O’Connells in Donnybrook
135 Morehampton Road
Dublin 4
Phone: 01 269 6116


Irish Daily Mail
11 April 2015

It’s interesting that one of the best value restaurants in the country should be situated in the heart of the capital’s most expensive postal districts. This is the kernel of Dublin 4, a stroll away from the embassy belt, home of Irish rugby, within spitting distance (if you will forgive the phrase) of a lot of expensive private schools. It’s establishment Ireland with knobs on.

The demographic round these parts is well-heeled (but generally value-conscious and far from flash) and, naturally, more advanced in years than otherwise. Put it like this, Donnybrook doesn’t really do starter homes.

As a result, the customer base at O’Connells tends to be older than the average. The food may be right on trend (but never self-consciously so) without being flippantly fashionable but the average customer is heading for retirement or comfortably over that line.

The night we dined there, two impeccably behaved little boys were doing their damndest to bring down the average age and even we, in a very slight way, may have helped but there is a sense that it is a haunt of people d’un certain age.

It doesn’t bother me and I don’t mention this in any ageist way but rather to avoid any suggestion that the clientele might be young and funky and likely to take you clubbing.

The food is right on trend thanks to being all about provenance and quality, uncomplicated cooking and some delightfully retro elements. The menu is actually remarkably clever in being most things to most people without sacrificing anything at all. Its creator, Tom O’Connell, brother of Rory O’Connell and Darina Allen, clearly has his share of the family genius.

The restaurant itself was once Madigan’s, a pub with a magenetic attraction for alickadoos and the more louche elements in RTÉ. Now it’s an elegant dining room, relaxed and busy without being noisy.

The menu and wine list come together on a large card, Paris bistro fashion, and it reads well. Phrases like Goatsbridge, Crowe’s Farm, Skeaghanore, Cullohill, Bill Casey, Arun Kapil and Lambay Island are strewn throughout. This is clearly a menu that is all about raw materials and, to be frank, most menus are about what comes out of the big food service trucks from Pallas Foods and Musgrave’s and that ilk.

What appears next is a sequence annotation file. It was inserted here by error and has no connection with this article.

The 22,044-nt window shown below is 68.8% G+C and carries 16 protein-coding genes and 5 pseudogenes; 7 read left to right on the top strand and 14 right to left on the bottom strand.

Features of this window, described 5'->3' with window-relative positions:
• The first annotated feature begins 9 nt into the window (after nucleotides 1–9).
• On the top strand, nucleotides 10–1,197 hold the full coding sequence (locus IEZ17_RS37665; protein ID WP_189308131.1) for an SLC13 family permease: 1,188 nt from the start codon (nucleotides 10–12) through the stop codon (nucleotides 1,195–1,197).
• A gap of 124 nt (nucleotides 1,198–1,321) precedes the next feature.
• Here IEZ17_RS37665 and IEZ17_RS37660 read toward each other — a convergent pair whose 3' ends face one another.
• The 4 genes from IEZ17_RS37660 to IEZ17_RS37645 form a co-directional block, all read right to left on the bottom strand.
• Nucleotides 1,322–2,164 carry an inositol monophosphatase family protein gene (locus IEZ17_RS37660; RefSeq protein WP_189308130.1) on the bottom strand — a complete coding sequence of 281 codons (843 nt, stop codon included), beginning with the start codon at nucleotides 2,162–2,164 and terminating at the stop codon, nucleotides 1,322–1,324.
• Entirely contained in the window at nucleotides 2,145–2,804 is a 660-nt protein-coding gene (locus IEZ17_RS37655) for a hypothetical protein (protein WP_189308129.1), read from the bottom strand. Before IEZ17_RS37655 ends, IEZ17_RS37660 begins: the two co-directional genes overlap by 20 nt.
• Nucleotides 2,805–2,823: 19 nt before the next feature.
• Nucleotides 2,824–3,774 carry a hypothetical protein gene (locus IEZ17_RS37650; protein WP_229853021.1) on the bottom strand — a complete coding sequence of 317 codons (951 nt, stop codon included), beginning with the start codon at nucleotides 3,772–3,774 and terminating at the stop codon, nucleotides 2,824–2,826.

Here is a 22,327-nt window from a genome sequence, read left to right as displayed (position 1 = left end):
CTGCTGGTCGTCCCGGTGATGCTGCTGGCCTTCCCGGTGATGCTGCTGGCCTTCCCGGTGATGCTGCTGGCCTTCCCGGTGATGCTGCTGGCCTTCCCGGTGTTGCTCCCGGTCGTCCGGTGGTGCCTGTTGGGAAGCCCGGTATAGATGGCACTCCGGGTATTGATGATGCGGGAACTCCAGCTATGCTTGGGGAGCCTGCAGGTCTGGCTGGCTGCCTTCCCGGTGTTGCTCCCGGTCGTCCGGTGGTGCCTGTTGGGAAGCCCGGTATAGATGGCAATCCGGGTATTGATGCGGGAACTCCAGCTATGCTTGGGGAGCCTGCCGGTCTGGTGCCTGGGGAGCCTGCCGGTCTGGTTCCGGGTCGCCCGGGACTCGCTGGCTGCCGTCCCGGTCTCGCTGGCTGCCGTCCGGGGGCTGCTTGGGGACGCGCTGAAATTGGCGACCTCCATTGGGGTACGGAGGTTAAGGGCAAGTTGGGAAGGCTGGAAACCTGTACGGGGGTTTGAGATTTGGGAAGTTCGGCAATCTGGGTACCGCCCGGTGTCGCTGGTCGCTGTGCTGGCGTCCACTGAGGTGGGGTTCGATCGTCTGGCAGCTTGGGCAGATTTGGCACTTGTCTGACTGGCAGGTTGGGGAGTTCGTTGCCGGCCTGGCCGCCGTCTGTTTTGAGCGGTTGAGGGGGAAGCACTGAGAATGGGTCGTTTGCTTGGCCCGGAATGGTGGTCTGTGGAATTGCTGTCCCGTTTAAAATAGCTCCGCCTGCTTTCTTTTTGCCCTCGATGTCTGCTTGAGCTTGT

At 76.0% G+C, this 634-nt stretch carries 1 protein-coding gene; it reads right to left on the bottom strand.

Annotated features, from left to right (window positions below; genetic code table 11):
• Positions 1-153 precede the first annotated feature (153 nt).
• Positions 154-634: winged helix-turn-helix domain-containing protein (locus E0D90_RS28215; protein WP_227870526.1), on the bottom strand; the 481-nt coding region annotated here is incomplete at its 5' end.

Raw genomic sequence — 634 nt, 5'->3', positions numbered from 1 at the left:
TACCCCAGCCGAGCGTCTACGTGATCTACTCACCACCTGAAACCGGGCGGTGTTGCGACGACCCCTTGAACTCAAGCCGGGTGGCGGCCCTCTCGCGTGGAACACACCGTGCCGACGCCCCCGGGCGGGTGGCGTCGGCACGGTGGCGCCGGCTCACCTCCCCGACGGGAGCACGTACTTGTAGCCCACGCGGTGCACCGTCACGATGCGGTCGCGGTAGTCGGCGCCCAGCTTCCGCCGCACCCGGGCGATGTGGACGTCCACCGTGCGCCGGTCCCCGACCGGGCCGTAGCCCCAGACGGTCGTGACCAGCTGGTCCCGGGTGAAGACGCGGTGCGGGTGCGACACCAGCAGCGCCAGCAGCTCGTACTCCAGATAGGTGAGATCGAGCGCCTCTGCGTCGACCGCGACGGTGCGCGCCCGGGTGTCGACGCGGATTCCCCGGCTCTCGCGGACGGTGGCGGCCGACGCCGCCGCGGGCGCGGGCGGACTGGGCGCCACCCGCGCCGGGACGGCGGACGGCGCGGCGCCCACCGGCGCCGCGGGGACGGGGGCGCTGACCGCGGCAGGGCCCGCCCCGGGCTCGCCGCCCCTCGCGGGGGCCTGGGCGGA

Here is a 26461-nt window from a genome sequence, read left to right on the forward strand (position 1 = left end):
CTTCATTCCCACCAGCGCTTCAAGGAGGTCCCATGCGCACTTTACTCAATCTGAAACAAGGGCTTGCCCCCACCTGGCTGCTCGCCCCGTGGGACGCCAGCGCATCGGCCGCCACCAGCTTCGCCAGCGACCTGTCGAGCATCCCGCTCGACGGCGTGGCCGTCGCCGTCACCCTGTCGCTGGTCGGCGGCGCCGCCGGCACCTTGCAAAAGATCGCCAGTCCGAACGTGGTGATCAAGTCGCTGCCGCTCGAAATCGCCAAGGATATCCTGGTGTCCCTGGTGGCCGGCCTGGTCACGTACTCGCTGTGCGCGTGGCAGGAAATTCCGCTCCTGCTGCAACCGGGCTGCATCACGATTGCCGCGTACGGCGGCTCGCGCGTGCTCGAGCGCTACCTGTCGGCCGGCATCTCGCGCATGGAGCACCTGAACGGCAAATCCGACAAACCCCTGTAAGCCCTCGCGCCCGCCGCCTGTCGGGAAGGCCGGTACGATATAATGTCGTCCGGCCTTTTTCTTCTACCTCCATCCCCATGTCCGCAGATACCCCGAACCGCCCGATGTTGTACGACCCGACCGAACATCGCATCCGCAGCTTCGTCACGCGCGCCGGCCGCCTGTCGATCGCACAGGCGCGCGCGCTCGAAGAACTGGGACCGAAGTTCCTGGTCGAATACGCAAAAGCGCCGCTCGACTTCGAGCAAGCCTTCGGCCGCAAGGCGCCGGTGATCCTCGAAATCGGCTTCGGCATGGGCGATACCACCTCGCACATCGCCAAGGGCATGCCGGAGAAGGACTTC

O’Connells is different.

And there’s another reassuring name in one of our starters. Toonsbridge mozzarella, made from buffalo milk in North Cork, is partnered with blood oranges, watercress and roasted hazelnuts, the dressing sweetened with honey from the Galtee mountains. Simple, cleverly judged, fresh, delightful, this salad sets the tone.

The onion bhajia extends the tone to underline its occasional eclecticism. Strands of onion in crisp, spiced batter were offset by a tart tomato and chilli sauce. It’s a simple dish but streets ahead of the heavy, often greasy take on it that too many “Indian” restaurants do.

In a clever move, O’Connells offer an unusual cut of steak, the rump end of sirloin, so that they can do it for €19.95. I’d argue that it has more flavour, perhaps, than the posher end because this was as good a steak as you will find anywhere. It came with horseradish cream and filament-like straw potatoes which, unlike the average chip in the average restaurant, were clearly made on the premises.

A schnitzel of free-range pork from Crowe’s Farm in Tipperary was a trot down memory lane for me because my mother used to cook this (with inferior pork) and even did it with the “salsa” (not her word) that accompanied this version. Tomato and onion were fortified with tangy little capers in O’Connell’s version. Red cabbage was a strange bedfellow on paper but, as so often happens, worked well on the plate.

Creamy, buttery mashed potato and crunchy, perfectly cooked savoy cabbage, also delightfully buttery, took up the rear so to speak. Cabbage is such an abused vegetable that most people who don’t grow and cook their own have little idea of how good it can when treated with the gentleness that it deserves.

Pudding would have been unthinkable, despite their delightfully traditional and occasionally retro allure. The bill, including a bottle of Corbieres came to €70, an exceptionally reasonable price for cooking of this quality and ingredients of this calibre. Service was delightful and we left feeling younger than we had come in.

That’s a bonus that very few restaurants can offer. I’ll be back to this fount of youth for refuelling soon.